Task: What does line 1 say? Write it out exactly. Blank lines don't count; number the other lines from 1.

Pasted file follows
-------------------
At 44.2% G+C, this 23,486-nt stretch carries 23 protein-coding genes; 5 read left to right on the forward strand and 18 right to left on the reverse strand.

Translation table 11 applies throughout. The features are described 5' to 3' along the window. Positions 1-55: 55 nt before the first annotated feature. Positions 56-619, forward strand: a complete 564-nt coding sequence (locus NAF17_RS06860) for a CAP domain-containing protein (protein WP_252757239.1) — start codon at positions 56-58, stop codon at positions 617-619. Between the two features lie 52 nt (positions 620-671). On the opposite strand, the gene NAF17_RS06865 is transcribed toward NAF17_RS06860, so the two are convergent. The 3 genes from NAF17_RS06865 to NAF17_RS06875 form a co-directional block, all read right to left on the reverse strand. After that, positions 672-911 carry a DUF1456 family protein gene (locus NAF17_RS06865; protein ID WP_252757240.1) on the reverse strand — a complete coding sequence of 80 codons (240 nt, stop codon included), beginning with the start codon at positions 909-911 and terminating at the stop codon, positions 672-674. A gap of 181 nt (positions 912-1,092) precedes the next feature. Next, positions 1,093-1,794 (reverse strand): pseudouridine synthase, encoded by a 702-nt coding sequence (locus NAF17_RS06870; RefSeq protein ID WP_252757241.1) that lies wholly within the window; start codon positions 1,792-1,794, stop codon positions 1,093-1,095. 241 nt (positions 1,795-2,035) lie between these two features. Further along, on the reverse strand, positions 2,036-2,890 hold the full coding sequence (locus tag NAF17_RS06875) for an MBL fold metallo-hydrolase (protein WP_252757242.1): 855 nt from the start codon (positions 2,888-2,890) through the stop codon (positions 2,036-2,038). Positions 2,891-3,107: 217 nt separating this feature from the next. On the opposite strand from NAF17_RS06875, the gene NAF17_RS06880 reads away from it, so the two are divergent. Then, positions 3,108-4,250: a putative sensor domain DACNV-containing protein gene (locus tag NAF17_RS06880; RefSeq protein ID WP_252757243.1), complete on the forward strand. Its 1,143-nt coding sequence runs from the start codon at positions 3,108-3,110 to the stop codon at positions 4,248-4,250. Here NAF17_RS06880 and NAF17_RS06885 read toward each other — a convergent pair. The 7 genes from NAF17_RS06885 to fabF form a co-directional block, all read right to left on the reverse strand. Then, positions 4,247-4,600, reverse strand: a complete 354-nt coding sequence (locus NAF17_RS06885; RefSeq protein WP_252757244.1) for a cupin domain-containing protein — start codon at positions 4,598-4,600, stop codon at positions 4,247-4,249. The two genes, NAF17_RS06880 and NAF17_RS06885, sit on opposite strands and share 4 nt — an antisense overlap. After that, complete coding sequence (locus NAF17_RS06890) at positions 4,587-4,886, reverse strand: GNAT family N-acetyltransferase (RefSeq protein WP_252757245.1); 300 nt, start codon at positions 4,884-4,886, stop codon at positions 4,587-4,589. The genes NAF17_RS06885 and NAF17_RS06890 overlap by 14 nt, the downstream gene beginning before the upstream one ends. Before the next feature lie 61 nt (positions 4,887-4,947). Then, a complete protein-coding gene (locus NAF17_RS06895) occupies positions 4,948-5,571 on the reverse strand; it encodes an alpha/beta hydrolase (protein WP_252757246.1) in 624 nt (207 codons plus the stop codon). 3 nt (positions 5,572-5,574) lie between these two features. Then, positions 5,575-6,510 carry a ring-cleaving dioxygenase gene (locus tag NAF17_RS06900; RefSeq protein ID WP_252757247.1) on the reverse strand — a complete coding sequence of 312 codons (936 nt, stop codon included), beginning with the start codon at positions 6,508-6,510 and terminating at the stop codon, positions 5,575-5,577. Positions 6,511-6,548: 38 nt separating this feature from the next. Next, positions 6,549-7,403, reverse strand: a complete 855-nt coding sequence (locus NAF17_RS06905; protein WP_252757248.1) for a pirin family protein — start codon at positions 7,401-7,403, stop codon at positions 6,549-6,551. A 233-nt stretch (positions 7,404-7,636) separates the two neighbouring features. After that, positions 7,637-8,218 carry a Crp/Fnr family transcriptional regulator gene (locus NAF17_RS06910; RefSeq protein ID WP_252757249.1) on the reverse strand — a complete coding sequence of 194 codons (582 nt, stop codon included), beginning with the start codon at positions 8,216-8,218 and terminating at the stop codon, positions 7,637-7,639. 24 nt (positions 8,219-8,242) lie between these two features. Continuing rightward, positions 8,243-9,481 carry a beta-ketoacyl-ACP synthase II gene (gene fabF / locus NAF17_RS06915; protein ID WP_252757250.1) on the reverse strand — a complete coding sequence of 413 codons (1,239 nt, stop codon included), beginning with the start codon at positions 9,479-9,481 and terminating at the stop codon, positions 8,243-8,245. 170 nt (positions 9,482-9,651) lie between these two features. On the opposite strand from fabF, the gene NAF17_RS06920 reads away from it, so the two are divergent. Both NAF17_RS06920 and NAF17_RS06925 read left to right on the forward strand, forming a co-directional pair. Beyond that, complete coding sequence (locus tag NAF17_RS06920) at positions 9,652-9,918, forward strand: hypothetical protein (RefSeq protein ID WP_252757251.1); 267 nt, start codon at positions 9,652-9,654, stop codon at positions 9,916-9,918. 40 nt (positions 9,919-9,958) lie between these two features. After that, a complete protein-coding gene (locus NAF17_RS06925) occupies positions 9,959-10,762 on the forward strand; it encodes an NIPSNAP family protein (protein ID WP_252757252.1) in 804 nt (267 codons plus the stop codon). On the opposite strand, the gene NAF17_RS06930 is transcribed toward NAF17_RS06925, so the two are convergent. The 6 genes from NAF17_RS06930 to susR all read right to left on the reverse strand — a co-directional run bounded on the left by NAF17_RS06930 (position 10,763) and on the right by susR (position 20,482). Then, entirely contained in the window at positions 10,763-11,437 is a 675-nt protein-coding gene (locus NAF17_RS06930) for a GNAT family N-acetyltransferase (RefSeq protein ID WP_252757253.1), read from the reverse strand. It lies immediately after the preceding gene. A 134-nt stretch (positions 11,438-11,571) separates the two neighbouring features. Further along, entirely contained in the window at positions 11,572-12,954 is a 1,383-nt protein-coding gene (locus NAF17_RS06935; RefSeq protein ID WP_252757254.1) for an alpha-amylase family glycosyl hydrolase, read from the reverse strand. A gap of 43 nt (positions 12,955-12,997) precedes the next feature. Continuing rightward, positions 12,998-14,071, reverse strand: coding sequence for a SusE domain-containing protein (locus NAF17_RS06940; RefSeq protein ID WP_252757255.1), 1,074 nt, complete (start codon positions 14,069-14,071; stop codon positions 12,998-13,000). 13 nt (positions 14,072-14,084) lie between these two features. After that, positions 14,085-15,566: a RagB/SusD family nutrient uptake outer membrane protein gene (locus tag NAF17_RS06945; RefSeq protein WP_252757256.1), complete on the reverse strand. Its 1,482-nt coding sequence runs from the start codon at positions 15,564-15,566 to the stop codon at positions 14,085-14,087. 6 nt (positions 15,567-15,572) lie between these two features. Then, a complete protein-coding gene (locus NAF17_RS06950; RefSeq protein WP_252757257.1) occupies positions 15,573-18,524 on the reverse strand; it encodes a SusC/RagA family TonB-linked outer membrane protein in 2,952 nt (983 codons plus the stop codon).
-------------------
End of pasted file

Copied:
At 44.2% G+C, this 23,486-nt stretch carries 23 protein-coding genes; 5 read left to right on the forward strand and 18 right to left on the reverse strand.